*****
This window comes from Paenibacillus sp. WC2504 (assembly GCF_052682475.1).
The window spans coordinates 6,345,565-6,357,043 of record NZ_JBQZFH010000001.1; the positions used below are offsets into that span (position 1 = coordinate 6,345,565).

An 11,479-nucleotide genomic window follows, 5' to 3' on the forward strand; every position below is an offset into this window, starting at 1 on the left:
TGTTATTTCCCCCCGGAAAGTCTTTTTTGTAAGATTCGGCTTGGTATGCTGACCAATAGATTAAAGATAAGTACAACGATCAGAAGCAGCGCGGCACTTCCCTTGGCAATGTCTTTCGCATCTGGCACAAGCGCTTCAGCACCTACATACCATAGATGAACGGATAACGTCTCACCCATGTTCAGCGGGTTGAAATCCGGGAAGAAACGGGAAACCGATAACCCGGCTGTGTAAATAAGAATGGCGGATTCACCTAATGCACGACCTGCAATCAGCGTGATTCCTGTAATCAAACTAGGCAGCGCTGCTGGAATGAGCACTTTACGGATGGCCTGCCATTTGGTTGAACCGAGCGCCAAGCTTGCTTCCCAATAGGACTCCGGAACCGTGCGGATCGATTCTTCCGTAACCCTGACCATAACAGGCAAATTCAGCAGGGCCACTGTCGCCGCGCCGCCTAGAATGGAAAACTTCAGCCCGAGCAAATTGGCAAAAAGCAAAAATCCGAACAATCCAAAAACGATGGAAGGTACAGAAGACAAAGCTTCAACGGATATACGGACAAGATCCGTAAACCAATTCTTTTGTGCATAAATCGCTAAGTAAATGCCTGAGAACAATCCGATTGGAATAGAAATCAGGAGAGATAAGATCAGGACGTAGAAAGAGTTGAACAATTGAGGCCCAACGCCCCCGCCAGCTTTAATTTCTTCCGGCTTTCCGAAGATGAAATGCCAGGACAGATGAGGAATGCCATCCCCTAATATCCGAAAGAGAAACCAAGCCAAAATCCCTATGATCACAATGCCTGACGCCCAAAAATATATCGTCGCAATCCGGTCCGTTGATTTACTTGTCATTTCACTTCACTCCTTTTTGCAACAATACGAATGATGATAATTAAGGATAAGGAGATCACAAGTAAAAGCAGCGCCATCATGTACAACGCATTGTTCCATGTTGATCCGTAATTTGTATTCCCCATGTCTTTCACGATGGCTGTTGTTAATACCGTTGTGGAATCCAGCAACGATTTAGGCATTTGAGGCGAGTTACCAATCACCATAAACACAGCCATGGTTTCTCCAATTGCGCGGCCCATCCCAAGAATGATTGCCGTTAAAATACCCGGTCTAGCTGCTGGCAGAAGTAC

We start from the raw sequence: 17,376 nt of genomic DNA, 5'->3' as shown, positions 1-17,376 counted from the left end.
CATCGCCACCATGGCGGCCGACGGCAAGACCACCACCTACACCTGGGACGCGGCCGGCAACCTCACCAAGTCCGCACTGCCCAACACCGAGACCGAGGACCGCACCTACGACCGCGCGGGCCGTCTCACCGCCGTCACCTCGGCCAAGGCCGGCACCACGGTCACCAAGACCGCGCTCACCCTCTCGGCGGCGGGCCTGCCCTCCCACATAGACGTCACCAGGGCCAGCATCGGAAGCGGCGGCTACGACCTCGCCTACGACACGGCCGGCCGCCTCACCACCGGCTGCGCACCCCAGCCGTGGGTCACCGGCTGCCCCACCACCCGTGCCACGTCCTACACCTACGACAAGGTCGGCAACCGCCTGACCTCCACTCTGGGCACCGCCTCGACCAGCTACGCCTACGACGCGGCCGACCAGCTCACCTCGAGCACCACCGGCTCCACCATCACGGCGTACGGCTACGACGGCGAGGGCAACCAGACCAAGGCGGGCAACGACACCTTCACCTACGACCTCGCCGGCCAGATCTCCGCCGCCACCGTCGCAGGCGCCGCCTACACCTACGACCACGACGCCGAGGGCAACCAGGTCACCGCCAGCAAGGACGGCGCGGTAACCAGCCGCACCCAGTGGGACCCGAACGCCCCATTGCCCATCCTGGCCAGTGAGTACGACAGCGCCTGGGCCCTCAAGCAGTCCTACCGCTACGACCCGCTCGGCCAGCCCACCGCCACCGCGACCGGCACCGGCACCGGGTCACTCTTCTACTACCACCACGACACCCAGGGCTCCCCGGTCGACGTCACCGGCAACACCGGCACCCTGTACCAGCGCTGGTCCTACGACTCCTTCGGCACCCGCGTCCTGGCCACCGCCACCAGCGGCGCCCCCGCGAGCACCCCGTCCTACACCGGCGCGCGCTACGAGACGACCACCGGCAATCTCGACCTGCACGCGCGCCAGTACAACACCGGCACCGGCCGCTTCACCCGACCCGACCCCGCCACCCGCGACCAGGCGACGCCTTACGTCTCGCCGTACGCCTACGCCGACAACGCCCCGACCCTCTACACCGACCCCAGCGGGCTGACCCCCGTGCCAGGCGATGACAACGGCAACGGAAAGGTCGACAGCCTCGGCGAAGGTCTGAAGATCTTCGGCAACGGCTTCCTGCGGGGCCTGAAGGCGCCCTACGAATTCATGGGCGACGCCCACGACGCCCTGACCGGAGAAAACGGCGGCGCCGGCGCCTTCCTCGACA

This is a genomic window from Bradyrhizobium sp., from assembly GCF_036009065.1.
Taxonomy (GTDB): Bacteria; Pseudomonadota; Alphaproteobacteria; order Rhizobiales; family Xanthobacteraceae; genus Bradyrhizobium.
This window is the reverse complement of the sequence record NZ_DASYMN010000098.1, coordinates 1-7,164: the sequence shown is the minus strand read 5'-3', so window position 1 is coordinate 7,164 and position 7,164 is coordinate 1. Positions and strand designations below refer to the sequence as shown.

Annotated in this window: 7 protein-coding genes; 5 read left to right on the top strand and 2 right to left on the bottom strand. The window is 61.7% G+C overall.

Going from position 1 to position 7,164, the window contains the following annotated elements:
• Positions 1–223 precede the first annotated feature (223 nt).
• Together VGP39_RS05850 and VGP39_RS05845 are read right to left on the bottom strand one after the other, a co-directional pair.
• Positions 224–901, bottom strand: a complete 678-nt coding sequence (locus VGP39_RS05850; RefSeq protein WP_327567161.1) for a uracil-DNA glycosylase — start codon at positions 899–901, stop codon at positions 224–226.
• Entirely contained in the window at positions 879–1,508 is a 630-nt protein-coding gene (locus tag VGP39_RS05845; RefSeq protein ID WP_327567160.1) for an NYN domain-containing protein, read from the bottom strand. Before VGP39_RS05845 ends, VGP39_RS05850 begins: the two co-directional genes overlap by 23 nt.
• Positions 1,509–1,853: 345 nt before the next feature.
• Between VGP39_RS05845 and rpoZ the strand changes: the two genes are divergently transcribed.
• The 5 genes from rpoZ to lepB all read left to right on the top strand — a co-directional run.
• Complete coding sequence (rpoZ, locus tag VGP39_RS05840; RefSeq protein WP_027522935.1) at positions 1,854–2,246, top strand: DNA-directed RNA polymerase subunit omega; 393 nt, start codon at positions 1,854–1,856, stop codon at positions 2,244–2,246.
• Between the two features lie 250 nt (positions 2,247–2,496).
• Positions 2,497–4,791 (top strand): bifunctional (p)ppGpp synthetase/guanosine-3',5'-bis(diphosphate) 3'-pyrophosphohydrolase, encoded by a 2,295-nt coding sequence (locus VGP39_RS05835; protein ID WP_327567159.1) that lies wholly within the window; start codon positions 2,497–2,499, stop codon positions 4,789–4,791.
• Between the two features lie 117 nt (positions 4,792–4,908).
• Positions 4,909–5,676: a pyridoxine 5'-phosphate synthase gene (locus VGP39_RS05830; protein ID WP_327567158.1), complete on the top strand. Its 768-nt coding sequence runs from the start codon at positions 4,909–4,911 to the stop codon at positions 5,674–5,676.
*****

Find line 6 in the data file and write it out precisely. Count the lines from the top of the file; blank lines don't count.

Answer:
CATCGCCACCATGGCGGCCGACGGCAAGACCACCACCTACACCTGGGACGCGGCCGGCAACCTCACCAAGTCCGCACTGCCCAACACCGAGACCGAGGACCGCACCTACGACCGCGCGGGCCGTCTCACCGCCGTCACCTCGGCCAAGGCCGGCACCACGGTCACCAAGACCGCGCTCACCCTCTCGGCGGCGGGCCTGCCCTCCCACATAGACGTCACCAGGGCCAGCATCGGAAGCGGCGGCTACGACCTCGCCTACGACACGGCCGGCCGCCTCACCACCGGCTGCGCACCCCAGCCGTGGGTCACCGGCTGCCCCACCACCCGTGCCACGTCCTACACCTACGACAAGGTCGGCAACCGCCTGACCTCCACTCTGGGCACCGCCTCGACCAGCTACGCCTACGACGCGGCCGACCAGCTCACCTCGAGCACCACCGGCTCCACCATCACGGCGTACGGCTACGACGGCGAGGGCAACCAGACCAAGGCGGGCAACGACACCTTCACCTACGACCTCGCCGGCCAGATCTCCGCCGCCACCGTCGCAGGCGCCGCCTACACCTACGACCACGACGCCGAGGGCAACCAGGTCACCGCCAGCAAGGACGGCGCGGTAACCAGCCGCACCCAGTGGGACCCGAACGCCCCATTGCCCATCCTGGCCAGTGAGTACGACAGCGCCTGGGCCCTCAAGCAGTCCTACCGCTACGACCCGCTCGGCCAGCCCACCGCCACCGCGACCGGCACCGGCACCGGGTCACTCTTCTACTACCACCACGACACCCAGGGCTCCCCGGTCGACGTCACCGGCAACACCGGCACCCTGTACCAGCGCTGGTCCTACGACTCCTTCGGCACCCGCGTCCTGGCCACCGCCACCAGCGGCGCCCCCGCGAGCACCCCGTCCTACACCGGCGCGCGCTACGAGACGACCACCGGCAATCTCGACCTGCACGCGCGCCAGTACAACACCGGCACCGGCCGCTTCACCCGACCCGACCCCGCCACCCGCGACCAGGCGACGCCTTACGTCTCGCCGTACGCCTACGCCGACAACGCCCCGACCCTCTACACCGACCCCAGCGGGCTGACCCCCGTGCCAGGCGATGACAACGGCAACGGAAAGGTCGACAGCCTCGGCGAAGGTCTGAAGATCTTCGGCAACGGCTTCCTGCGGGGCCTGAAGGCGCCCTACGAATTCATGGGCGACGCCCACGACGCCCTGACCGGAGAAAACGGCGGCGCCGGCGCCTTCCTCGACA